Although toilet paper and tissues account for only 5 percent of the U.S. paper industry, to environmentalists 5 percent is more than they can bear. I suppose they'd be happiest if we used corn cobs or newspapers to do our business, but they'll settle for recycled toilet paper instead, it seems. So they've been lobbying manufacturers to go green and make their t.p. more environmentally friendly by using recycled materials. Apparently Green peace has been doing their bit to put pressure on the paper industry:
Last month, Greenpeace announced an agreement that it said would change this industry from the inside. The environmental group had spent 4 1/2 years attacking Kimberly-Clark, the makers of Kleenex and Cottonelle toilet paper, for getting wood from old-growth forests in Canada. But the group said it is calling off the "Kleercut" campaign: Kimberly-Clark had agreed to make its practices greener. By 2011, the company said, 40 percent of the fiber in all its tissue products will come from recycled paper or sustainable forests.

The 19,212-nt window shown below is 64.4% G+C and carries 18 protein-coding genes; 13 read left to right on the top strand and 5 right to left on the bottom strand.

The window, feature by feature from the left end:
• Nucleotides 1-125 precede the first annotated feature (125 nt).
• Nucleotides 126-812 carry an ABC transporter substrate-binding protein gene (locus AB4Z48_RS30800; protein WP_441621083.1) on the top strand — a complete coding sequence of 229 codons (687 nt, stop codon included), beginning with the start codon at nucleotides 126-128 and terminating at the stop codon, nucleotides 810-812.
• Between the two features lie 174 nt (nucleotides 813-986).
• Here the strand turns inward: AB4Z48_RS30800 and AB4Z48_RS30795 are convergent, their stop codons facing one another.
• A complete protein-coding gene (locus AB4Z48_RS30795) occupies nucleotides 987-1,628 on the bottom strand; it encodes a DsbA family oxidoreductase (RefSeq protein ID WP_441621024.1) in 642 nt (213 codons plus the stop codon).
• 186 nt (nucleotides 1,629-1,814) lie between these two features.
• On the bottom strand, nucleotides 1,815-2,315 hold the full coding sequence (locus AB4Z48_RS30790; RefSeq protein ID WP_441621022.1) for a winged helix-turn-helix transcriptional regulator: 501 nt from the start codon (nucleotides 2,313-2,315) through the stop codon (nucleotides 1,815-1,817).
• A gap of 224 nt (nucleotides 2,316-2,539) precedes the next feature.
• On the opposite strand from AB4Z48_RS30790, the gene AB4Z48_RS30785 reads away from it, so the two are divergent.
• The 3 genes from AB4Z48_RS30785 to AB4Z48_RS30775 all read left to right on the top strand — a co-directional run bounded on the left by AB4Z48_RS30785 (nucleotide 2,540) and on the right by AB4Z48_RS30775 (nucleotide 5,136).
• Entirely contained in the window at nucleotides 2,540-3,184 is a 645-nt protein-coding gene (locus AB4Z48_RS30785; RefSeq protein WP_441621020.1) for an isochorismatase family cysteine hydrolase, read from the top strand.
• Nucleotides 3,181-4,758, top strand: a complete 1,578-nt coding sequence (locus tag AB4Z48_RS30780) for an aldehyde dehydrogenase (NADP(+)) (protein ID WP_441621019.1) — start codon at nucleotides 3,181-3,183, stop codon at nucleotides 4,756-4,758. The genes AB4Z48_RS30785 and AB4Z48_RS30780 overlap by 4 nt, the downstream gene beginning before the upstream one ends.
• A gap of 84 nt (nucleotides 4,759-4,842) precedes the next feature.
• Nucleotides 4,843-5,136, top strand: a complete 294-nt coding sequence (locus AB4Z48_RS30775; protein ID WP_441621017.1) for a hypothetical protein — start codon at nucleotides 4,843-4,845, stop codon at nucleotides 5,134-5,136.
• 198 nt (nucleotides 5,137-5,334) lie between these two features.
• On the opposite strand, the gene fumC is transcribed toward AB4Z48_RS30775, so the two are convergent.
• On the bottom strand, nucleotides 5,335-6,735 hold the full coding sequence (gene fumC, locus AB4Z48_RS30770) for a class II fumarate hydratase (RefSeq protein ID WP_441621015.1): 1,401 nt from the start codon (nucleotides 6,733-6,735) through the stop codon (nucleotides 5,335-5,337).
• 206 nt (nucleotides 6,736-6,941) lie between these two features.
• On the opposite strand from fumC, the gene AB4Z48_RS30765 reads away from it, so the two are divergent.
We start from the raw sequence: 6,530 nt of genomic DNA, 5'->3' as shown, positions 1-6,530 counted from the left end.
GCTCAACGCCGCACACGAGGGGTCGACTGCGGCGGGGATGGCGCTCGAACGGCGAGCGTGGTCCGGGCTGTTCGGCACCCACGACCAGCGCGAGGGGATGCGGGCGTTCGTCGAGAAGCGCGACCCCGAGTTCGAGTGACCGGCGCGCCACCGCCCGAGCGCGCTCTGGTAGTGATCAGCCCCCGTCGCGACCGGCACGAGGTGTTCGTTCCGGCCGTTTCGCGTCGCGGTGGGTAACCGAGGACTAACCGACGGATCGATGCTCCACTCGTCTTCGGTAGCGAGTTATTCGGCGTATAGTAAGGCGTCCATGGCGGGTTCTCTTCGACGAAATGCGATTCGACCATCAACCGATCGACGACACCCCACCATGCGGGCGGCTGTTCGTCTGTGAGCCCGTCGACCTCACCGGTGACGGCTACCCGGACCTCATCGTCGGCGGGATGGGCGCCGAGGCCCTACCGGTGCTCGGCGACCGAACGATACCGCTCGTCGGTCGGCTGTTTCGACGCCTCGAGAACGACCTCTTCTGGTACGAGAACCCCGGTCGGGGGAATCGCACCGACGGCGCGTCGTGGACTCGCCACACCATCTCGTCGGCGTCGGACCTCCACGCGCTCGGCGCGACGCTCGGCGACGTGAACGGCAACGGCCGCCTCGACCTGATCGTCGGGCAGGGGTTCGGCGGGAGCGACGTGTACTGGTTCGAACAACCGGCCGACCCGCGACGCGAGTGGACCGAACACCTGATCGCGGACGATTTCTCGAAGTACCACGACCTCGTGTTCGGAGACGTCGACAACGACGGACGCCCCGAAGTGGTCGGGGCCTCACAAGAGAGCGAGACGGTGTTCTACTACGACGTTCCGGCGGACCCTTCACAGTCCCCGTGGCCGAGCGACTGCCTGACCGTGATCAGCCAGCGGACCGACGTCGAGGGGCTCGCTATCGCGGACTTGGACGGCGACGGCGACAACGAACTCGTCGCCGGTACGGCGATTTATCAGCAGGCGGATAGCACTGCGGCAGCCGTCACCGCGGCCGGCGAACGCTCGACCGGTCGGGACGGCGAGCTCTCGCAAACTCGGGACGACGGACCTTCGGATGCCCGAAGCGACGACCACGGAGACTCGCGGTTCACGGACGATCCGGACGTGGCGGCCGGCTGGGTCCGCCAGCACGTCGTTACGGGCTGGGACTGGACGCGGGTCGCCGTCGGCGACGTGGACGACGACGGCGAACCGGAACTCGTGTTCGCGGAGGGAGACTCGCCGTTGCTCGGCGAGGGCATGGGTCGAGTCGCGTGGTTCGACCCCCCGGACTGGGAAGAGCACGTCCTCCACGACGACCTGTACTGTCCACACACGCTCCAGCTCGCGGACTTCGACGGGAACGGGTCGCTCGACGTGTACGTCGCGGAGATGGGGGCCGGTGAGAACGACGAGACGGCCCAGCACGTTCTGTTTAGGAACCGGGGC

One manufacturer of recycled t.p., Marcal, is trying to convince people that strength is better than soft.
Don't get me wrong, although I don't buy into the global warming hysteria, I think recycling is extremely important, and trashing our earth is a crime, but anyone who wants to do away with soft toilet paper needs to experience a bout of dysentery or know what it feels like to have IBS (Irritable Bowel Syndrome) or any of the Inflammatory Bowel Diseases before they decide to nix plush toilet paper. I think they would sing a very different tune.
"Strength of toilet paper is more important, for obvious reasons," said Spring, the chief executive, guiding a golf cart among the machinery that whizzes up vast stacks of old paper, whips it into a slurry, and dries it into rolls of toilet paper big enough for King Kong. He said his final product is as strong as any of the big-name brands. "If the paper breaks during your use of toilet paper, obviously, that's very, very important."